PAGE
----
U.S. Solicitor General Noel Francisco departs the U.S. Supreme Court
Jonathan Ernst | Reuters
Solicitor General Noel Francisco is leaving the Department of Justice, according to a press release issued on Wednesday.
Francisco defended Trump administration policies before the Supreme Court. It is typical for solicitors general to depart toward the end of the Supreme Court’s term in June.
The role made Francisco the chief legal face of many Trump administration initiatives since he took the job in September of 2017.
“Arguing before the Court 17 times on behalf of the federal government, he has been a principled and persuasive advocate on issues ranging from the separation of powers to religious liberty to vigorous enforcement of federal immigration law,” Attorney General William Barr said in a statement.
Outside of legal circles, Francisco managed to fly largely under the radar.
A brief exception came in the fall of 2018 when it appeared that he was likely to take over for then-Deputy Attorney General Rod Rosenstein and oversee the investigation into Russian interference that was being led by former special counsel Robert Mueller. But Rosenstein stayed in the job, and Francisco was never tapped to fill in.
Francisco was largely successful in defending Trump policies before the top court. A major win for the conservative attorney came in 2018, when the justices upheld a version of President Donald Trump’s travel ban, which applied to several Muslim majority countries. The following year, the justices handed Francisco a loss in a dispute over whether the Trump administration could add a citizenship question to the 2020 census.
Francisco argued in a number of potential blockbuster cases during the court’s current term, which began in October.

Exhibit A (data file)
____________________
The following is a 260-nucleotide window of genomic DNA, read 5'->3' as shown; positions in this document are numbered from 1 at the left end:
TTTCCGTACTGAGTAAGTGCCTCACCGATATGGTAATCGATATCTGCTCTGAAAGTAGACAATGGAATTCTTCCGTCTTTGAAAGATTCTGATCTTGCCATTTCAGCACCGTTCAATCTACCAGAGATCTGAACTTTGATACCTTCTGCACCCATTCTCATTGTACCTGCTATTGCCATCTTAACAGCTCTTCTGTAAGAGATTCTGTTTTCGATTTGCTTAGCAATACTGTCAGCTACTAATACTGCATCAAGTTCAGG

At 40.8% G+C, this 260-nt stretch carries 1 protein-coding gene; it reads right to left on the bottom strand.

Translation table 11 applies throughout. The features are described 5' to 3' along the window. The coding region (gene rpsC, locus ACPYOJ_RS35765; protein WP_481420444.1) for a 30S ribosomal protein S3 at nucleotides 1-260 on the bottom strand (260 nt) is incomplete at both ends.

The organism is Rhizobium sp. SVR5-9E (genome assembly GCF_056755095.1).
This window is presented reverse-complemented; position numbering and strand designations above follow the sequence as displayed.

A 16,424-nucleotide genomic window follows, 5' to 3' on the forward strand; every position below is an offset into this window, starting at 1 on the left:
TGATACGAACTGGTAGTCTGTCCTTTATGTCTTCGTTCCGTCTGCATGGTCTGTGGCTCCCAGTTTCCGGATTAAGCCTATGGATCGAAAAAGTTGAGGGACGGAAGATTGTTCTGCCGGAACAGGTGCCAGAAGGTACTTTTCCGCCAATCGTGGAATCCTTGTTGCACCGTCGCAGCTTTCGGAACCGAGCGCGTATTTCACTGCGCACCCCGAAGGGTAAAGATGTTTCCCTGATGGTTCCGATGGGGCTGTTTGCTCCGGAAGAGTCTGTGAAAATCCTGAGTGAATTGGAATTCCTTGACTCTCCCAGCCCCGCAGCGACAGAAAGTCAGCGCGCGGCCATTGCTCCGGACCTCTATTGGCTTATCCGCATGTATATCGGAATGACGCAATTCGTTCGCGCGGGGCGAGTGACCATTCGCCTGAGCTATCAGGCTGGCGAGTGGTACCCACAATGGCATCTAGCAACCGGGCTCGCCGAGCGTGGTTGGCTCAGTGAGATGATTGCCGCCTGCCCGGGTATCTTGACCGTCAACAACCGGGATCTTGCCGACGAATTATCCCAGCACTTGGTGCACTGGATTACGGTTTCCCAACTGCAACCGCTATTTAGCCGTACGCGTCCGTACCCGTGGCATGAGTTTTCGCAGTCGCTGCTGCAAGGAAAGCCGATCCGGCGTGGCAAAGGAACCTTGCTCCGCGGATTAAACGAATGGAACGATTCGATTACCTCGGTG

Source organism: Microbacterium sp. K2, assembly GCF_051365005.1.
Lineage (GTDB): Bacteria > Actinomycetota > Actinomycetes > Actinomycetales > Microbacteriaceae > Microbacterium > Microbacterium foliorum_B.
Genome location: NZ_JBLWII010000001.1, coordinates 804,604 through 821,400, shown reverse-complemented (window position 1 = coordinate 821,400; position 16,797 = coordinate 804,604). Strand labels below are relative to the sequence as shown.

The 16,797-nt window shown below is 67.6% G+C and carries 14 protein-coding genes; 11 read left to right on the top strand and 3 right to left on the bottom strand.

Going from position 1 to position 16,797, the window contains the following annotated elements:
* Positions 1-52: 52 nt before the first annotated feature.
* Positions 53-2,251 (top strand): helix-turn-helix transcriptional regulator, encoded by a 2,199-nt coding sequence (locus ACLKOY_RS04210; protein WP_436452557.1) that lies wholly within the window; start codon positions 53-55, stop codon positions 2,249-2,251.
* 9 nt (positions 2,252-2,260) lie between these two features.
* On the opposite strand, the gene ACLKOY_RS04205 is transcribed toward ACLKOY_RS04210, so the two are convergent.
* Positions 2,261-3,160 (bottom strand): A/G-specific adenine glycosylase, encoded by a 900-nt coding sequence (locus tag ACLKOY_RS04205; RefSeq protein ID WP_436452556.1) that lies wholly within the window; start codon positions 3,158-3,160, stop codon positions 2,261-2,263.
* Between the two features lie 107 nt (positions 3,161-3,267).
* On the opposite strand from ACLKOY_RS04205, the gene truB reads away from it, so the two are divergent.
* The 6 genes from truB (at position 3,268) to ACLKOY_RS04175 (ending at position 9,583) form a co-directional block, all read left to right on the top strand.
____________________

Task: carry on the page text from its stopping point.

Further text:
In one of the most high-profile disputes, Francisco advocated for Trump’s authority to end the Obama-era immigration program known as DACA, or Deferred Action for Childhood Arrivals, which shields hundreds of thousands of young migrants known as “Dreamers” from deportation.
In two cases argued in October, the Washington lawyer urged the justices not to apply the Civil Rights Act to LGBT workers in two cases argued in October. The Supreme Court ruled that the law applied to gay and transgender workers in a blockbuster ruling on Monday.
In May, during historic arguments held via teleconference as a precaution against coronavirus, Francisco defended Trump administration rules providing more flexibility to religious employers to deny contraceptive coverage. That month, Francisco also supported Trump’s private attorneys in an argument over whether the president’s longtime accounting firm must comply with a subpoena to turn over his tax records to the Manhattan district attorney.
In a statement, Francisco said his role was “one of the greatest jobs in the law and an opportunity for which I am deeply grateful.”
“I am proud of the significant success the Office of Solicitor General has had in advancing the rule of law of in our great nation alongside the dedicated men and women at the Department of Justice — some of the finest lawyers I have known,” he said.
Before Francisco joined the Trump administration, he was an attorney at the law firm Jones Day, a cultivator of Republican legal talent. He worked as an attorney at the White House under President George W. Bush between 2001 and 2003, and served in the Justice Department’s Office of Legal Counsel from 2003 to 2005.
Early in his career, Francisco served as a law clerk to Antonin Scalia, the former Supreme Court justice and influential conservative.
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